By Chris Mellides
Do you remember the Tobh rebuildable dripping atomizer?
It was highly sought after for a time, with pre-order waiting lists tearing at the seams as anxious buyers waited their turn to own the version 2.5 following its announcement in 2014. Myself included.
Manufactured in the U.S. with its simple three-post design, nicely milled kidney shaped juice well cutouts with just enough airflow for a restricted lung hit, the Tobh was pretty great at the time of its release.
Even if you haven’t heard of this atty, you’ve probably heard of its creator, Jay Bo. An American modder, Jay Bo has since partnered with Chinese company Wismec in releasing hardware he designed, but that is manufactured in China to keep the cost of his products competitively low for consumers.
I won’t be discussing the Indestructible or Bambino RDAs, nor will I focus my attention on the Noisy Cricket, which are all Jay Bo-designed products that are fine in their own right. Instead, I’ll be discussing one of the most well-received mods to date: The Reuleaux.
The Reuleaux takes its name from the Reuleaux triangle, a term in geometry defining the centermost triangle created when three circles intersect. This is also what gives the mod its unique shape.
Originally fitted with Evolv’s DNA200 board, the Reuleaux was an amazing entry in the high-wattage/temperature control market and came with the asking price of $169.99.
While that may seem pricey at first glance, given their scarcity and average cost of about $80 per unit, early adopters of the DNA200 board priced their mods at $200 and above to offset the cost of Evolv’s expensive chipset in order to turn a more favorable profit.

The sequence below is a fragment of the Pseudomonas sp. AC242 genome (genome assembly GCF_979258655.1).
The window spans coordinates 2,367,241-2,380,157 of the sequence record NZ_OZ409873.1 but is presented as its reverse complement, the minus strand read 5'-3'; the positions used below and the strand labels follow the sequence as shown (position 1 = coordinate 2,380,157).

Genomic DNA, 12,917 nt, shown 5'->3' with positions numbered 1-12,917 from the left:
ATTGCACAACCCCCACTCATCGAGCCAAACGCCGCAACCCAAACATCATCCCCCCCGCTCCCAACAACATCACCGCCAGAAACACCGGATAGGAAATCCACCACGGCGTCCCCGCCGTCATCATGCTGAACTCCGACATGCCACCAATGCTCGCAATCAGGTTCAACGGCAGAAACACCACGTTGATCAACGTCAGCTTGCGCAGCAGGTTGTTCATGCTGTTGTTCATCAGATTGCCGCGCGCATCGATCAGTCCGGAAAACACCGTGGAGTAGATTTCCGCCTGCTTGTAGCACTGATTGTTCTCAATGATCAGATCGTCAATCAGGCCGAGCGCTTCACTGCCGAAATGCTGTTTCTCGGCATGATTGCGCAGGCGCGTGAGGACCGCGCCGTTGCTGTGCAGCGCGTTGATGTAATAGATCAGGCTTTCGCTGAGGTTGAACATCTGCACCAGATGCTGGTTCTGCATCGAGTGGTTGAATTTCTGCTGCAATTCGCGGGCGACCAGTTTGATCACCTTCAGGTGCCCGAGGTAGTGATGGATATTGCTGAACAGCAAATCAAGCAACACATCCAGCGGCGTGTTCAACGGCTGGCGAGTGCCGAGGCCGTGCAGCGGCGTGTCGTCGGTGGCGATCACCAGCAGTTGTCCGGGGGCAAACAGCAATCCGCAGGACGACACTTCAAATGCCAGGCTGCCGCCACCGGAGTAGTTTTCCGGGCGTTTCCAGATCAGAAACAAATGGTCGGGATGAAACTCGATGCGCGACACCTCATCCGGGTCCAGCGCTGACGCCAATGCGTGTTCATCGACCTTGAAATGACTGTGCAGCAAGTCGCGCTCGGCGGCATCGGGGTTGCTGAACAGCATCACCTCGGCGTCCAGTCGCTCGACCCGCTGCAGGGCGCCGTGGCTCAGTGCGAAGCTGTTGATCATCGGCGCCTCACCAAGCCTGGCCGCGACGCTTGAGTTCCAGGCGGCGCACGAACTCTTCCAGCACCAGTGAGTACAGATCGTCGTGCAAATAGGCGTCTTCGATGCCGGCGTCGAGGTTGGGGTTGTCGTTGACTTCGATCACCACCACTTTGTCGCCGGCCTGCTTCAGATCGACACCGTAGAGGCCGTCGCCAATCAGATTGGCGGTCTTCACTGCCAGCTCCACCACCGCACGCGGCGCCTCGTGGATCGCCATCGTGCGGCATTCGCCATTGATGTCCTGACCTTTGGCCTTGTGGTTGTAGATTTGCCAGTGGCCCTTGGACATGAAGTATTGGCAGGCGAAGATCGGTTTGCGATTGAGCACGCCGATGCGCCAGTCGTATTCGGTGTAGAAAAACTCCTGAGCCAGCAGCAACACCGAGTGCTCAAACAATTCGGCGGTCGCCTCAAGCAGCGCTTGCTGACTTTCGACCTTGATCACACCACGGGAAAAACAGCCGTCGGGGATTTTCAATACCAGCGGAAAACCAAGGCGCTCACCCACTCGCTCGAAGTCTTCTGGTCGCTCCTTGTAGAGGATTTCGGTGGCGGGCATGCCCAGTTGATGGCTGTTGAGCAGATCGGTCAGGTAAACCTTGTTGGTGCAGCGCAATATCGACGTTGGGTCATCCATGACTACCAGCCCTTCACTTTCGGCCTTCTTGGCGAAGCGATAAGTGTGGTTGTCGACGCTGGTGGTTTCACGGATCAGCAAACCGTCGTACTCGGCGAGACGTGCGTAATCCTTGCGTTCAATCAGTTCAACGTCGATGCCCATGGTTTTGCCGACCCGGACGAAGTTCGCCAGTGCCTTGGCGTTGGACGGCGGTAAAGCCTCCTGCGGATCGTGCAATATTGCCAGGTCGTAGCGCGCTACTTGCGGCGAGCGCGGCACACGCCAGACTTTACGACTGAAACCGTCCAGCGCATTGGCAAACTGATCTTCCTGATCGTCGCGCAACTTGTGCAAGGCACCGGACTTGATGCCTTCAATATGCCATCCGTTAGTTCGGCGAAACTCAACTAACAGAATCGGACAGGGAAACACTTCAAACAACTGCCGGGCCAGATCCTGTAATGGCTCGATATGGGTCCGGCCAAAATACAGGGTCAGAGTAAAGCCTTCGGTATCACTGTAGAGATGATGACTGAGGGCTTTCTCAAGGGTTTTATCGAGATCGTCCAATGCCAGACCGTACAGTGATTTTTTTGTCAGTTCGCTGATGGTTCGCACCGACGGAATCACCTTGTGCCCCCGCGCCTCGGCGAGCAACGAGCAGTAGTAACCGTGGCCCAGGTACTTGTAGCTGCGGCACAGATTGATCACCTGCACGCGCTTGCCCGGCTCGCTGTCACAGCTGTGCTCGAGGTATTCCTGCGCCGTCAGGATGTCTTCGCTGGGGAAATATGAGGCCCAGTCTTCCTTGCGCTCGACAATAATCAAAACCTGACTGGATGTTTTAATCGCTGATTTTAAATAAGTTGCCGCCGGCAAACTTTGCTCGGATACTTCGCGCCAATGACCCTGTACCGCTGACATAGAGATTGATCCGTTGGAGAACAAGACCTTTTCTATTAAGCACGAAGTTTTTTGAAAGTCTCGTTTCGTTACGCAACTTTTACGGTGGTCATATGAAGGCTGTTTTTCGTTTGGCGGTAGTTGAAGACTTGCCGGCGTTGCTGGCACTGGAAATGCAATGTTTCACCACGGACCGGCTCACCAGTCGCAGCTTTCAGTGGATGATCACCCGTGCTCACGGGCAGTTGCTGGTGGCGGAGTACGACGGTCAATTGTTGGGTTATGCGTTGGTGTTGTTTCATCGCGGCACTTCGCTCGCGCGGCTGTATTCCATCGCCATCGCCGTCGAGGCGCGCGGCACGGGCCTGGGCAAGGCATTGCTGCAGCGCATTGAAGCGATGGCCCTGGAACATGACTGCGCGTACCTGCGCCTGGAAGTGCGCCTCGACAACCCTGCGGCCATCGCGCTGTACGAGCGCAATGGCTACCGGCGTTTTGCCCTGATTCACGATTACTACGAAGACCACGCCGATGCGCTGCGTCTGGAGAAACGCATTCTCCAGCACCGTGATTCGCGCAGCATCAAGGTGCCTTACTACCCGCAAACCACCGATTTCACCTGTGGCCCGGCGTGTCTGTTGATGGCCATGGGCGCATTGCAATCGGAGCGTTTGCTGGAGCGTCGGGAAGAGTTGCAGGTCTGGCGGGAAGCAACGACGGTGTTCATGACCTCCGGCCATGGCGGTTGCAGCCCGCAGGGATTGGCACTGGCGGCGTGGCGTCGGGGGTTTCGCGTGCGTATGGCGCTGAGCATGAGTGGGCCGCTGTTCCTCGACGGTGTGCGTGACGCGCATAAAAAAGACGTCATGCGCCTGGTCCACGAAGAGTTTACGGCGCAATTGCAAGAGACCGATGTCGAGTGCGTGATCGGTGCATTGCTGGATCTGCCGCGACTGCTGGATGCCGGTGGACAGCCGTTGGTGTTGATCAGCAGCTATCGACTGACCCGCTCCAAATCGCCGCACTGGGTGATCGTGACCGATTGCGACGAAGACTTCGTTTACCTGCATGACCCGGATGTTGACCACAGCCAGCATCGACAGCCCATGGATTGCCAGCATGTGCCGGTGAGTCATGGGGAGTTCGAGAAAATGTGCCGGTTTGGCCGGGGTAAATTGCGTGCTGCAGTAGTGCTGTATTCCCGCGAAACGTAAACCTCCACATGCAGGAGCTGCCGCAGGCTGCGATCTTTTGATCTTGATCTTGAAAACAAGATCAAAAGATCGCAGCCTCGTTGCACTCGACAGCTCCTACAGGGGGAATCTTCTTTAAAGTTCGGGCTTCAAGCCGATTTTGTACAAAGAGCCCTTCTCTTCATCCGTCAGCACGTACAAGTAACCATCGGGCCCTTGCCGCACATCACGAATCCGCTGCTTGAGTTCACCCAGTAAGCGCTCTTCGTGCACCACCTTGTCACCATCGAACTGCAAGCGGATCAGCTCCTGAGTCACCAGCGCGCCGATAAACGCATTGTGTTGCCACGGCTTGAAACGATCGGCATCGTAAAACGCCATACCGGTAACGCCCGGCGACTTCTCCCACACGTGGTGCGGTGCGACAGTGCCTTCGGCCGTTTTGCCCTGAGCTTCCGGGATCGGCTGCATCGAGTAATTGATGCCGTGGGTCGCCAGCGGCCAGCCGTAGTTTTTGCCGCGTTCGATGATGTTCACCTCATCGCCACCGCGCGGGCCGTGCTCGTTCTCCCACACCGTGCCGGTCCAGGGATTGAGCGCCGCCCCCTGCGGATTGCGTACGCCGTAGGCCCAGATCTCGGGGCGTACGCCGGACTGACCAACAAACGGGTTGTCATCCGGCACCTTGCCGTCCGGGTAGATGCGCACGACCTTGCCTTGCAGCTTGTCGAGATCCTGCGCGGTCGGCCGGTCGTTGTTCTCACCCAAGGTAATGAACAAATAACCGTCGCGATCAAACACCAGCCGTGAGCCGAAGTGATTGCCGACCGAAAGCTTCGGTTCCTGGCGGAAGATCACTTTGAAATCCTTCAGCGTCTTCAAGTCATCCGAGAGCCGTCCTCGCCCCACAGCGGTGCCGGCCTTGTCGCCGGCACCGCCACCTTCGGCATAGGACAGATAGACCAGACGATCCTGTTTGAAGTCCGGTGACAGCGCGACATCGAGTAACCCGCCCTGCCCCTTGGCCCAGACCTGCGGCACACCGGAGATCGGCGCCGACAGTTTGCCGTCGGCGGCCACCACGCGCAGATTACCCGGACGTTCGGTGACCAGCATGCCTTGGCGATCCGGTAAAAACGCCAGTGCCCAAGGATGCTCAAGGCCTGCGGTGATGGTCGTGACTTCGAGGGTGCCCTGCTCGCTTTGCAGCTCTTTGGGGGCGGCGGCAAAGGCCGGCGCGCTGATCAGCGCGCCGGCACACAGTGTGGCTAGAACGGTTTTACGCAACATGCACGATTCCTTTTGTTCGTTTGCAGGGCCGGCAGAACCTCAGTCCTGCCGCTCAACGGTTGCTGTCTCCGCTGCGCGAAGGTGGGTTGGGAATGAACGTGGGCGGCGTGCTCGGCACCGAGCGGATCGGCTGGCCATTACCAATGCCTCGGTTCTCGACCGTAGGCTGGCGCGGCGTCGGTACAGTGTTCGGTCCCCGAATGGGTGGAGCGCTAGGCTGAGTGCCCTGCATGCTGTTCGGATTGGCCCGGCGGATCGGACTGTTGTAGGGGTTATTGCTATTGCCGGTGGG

Additionally, these early DNA200-powered mods were also limited to utilizing internal battery packs, which offered little to no user serviceability and often gave way to less than stellar battery life, particularly for users who prefer high-wattage vaping.
This is precisely why the Reuleaux DNA200 was so special. It was the first DNA200-powered device to ditch the internal battery packs and grant users the ability to use three removable 18650 batteries of their choosing wired in series, and outputting a true 200 watts of power with the three cells providing a total of 11.1 volts.
At under $200, this device quickly grew in popularity and increasingly became the obvious choice for those vapers who wanted a longer lasting DNA200 vaping experience, with the benefit of user serviceability and a price point that beat out much of the competition. Enter the Reuleaux RX200.
Utilizing a 200-watt temp control chip created by long-time e-cigarette manufacturer Joyetech Enterprises, this iteration of the Reuleaux has just about the same functionality as the DNA200 version, but comes at a much cheaper price point. Where its predecessor is priced at about $170, the Reuleaux RX200 can be purchased for about $65, and in some cases, I’ve seen it sell for a little over $40.
The physical specs are virtually identical between the sister devices. As is the build quality. Both variations make use of an OLED display, both have spring loaded 510 connections, a magnetic battery cover and USB charging capability. The devices are 84mm tall, 50mm wide and 38mm across.
The main difference here are the guts of both devices. While the DNA200 and RX200 chipsets are firmware upgradeable, and can do temp control when using nickel, stainless steel and titanium wire builds, you do get more for your money with the DNA200, but that depends largely on whether you need the extra features.